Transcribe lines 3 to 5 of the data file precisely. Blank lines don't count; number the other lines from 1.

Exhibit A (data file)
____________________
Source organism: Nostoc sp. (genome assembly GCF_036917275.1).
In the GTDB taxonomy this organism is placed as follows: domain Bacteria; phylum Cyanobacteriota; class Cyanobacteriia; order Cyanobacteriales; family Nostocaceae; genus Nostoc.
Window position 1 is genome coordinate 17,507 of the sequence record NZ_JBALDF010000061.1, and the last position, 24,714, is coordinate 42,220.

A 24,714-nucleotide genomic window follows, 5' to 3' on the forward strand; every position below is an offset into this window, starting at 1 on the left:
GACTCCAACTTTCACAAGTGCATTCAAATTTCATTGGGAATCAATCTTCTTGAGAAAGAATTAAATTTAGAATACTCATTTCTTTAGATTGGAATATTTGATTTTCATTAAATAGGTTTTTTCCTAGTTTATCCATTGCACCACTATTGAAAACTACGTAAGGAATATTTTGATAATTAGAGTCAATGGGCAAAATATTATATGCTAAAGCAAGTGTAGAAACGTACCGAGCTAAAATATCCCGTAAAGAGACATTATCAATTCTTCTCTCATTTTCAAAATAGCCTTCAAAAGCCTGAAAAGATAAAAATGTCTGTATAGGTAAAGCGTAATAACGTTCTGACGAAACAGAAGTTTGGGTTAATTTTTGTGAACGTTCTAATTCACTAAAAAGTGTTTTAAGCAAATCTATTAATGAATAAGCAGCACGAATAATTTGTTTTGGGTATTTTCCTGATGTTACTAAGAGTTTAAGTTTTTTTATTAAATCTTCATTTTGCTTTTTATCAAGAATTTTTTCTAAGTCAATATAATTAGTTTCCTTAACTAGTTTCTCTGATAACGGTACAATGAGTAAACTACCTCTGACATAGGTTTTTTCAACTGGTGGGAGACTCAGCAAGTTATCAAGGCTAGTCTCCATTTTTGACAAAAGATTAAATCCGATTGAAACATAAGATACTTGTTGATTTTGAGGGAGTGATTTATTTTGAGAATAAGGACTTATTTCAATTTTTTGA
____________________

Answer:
Window position 1 is genome coordinate 17,507 of the sequence record NZ_JBALDF010000061.1, and the last position, 24,714, is coordinate 42,220.

A 24,714-nucleotide genomic window follows, 5' to 3' on the forward strand; every position below is an offset into this window, starting at 1 on the left:
GACTCCAACTTTCACAAGTGCATTCAAATTTCATTGGGAATCAATCTTCTTGAGAAAGAATTAAATTTAGAATACTCATTTCTTTAGATTGGAATATTTGATTTTCATTAAATAGGTTTTTTCCTAGTTTATCCATTGCACCACTATTGAAAACTACGTAAGGAATATTTTGATAATTAGAGTCAATGGGCAAAATATTATATGCTAAAGCAAGTGTAGAAACGTACCGAGCTAAAATATCCCGTAAAGAGACATTATCAATTCTTCTCTCATTTTCAAAATAGCCTTCAAAAGCCTGAAAAGATAAAAATGTCTGTATAGGTAAAGCGTAATAACGTTCTGACGAAACAGAAGTTTGGGTTAATTTTTGTGAACGTTCTAATTCACTAAAAAGTGTTTTAAGCAAATCTATTAATGAATAAGCAGCACGAATAATTTGTTTTGGGTATTTTCCTGATGTTACTAAGAGTTTAAGTTTTTTTATTAAATCTTCATTTTGCTTTTTATCAAGAATTTTTTCTAAGTCAATATAATTAGTTTCCTTAACTAGTTTCTCTGATAACGGTACAATGAGTAAACTACCTCTGACATAGGTTTTTTCAACTGGTGGGAGACTCAGCAAGTTATCAAGGCTAGTCTCCATTTTTGACAAAAGATTAAATCCGATTGAAACATAAGATACTTGTTGATTTTGAGGGAGTGATTTATTTTGAGAATAAGGACTTATTTCAATTTTTTGA